0.7 litres of vodka at 40% by volume alcohol has 32.4 units, at 50p per unit the minimum price it could be sold for is £16.20 about the same or less than a bottle of premium vodka sells for now. So when I was asked as a retailer I answered that I expected it to make no difference whatsoever to my business or my customers. The reporter told me that was pretty much the same reaction he had got from other retailers that he had spoken to. So rather than saying we welcomed it after speaking to other retailers I would say we are broadly indifferent to legislation that has more to do with headlines than tackling the issue.

    Reply
    • Steven Jarmson

      The point isn’t the price.
      Once the concept is in place the price per unit will go up year on year and eventually the so called Scottish Government will want the unit price to be treated as a direct tax to be collected. Then the prices will shoot up.
      Then the average, law abiding person in the street will have no choice but government enforced abstinence.
      The SNP aren’t always a dumb as they sound.

      Reply
  2. Tom Morton

    Worth reading this from Alcohol Focus Scotland, Geoff: It may be a ‘broad brush’ in its approach, but minimum pricing has been proven to work, notably in Canada. And the legislation is not aimed at the consumers of ‘premium’ anything, Ali, but those who buy that seven-quid-a-bottle Lidl window cleaner substitute.

    http://www.alcohol-focus-scotland.org.uk/media/77997/Minimum-pricing-factsheet.pdf

    Reply
    • Shuard Manson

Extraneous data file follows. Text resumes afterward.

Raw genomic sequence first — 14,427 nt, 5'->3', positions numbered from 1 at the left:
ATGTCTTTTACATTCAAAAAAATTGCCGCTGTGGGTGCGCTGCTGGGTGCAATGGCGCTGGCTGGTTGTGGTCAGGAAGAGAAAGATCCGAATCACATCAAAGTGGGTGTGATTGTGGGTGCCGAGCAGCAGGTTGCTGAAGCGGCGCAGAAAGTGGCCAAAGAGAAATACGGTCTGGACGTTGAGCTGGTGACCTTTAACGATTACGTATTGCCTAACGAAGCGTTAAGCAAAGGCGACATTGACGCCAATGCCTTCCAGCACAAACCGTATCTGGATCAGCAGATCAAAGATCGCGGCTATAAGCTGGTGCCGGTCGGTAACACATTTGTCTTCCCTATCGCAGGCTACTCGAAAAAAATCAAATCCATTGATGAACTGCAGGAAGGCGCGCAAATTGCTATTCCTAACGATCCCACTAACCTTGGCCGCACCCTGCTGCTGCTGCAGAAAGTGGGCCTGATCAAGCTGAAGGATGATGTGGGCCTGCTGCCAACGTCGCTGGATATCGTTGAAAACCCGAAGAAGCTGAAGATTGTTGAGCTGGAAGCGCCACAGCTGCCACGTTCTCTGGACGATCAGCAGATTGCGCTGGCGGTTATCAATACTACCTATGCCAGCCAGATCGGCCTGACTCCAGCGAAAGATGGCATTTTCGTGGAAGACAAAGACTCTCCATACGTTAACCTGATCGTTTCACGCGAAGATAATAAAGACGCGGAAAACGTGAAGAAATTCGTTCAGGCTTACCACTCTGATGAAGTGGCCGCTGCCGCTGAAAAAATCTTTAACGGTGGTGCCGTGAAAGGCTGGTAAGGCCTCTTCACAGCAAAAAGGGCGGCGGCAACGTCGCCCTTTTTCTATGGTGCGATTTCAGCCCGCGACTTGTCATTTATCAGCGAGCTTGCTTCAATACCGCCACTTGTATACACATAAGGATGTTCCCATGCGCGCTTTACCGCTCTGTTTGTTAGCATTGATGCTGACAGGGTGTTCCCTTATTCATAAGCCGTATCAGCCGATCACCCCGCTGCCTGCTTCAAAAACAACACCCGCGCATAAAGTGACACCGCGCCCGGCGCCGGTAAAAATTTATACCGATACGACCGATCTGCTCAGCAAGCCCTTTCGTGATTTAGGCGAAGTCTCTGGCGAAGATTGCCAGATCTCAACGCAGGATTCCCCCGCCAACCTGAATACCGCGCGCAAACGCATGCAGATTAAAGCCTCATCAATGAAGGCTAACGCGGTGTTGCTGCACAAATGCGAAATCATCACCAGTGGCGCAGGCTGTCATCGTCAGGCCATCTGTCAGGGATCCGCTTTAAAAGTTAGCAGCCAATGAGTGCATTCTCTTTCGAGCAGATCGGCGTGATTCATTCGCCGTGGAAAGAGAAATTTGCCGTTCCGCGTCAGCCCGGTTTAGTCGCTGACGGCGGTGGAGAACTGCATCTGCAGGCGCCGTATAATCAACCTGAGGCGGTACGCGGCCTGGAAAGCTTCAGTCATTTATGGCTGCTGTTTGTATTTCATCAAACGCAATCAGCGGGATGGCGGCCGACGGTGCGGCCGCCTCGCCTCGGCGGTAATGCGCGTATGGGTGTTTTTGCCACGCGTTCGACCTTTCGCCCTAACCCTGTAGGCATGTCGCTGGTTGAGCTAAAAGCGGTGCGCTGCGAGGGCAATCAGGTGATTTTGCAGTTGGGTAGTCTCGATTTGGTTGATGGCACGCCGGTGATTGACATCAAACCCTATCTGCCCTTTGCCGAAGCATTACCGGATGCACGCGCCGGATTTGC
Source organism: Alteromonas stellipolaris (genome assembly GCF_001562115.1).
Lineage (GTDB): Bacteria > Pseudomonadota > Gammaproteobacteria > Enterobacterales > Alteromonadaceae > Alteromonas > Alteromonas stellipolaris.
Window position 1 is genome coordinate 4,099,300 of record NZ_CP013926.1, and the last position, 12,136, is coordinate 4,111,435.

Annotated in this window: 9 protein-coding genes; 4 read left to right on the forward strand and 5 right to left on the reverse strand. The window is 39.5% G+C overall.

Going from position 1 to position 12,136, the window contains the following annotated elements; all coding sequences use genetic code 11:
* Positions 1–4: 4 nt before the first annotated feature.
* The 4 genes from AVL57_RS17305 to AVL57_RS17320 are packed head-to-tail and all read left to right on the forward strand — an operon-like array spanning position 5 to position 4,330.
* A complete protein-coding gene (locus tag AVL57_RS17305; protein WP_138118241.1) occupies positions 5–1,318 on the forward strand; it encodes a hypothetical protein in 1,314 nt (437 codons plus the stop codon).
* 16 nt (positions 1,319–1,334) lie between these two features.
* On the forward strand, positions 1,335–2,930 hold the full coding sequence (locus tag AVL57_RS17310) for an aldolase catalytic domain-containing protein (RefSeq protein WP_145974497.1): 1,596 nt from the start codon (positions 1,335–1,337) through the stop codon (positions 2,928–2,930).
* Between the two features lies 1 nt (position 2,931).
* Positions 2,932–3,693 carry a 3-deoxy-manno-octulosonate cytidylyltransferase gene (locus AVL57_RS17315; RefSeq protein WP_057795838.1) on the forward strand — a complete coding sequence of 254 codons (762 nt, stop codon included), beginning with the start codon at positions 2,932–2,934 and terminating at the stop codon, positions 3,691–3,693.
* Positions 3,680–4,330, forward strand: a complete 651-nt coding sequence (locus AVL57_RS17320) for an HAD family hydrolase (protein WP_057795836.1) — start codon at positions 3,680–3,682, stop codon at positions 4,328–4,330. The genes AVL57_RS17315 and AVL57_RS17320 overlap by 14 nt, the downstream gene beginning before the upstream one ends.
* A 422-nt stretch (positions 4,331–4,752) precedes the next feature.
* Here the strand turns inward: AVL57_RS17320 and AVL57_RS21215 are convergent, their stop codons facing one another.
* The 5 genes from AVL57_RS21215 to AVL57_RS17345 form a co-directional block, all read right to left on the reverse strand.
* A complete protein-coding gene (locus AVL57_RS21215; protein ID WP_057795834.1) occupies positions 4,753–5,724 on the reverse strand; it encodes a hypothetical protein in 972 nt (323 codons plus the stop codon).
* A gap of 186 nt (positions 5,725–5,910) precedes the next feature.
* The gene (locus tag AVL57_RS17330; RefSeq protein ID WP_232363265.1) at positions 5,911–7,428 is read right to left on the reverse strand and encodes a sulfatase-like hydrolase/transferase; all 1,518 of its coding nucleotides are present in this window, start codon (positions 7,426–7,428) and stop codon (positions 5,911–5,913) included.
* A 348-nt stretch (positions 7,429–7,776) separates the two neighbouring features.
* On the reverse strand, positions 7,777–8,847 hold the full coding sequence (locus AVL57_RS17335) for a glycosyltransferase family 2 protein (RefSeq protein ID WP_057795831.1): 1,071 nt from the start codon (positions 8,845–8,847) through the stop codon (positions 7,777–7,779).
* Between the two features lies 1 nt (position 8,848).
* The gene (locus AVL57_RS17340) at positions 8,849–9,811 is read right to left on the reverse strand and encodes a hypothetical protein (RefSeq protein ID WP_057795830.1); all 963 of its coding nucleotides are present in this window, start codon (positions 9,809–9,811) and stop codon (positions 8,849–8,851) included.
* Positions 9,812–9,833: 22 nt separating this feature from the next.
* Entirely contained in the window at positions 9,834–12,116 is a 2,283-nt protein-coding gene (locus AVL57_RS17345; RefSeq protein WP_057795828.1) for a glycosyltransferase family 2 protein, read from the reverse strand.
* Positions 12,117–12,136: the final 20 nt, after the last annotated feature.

The poor?

      Reply
    • Ali Inkster

      A bottle of low grade vodka has 26.3 units making its minimum price £13.15 pretty much the price it sells for now. A bottle of white stripe “cider” has 15 units and sells for £2.89 it will now cost £7.50 which will make it more than a half bottle of low grade vodka, so if you were desperate for a drink and a bit hard up you will now switch from cider to vodka. Way to go holyrood.

      Reply
      • geoffrey mccarron

        as I said, not much joined up thinking has gone into this at all.

    • geoffrey mccarron

      yes Tom, but is there not enough interference in our life already, we are more and more being told how to live our lives, and, why should the responsible be punished for those who are not. Education is the answer, not dodgy legislation. Also, as for the retailers, I assume the person has canvassed other retailers – don’t be hypocrites, if you support minimum pricing, don’t preach that it has to become law because binge drinking has become an issue, then don’t sell booze in your establishments.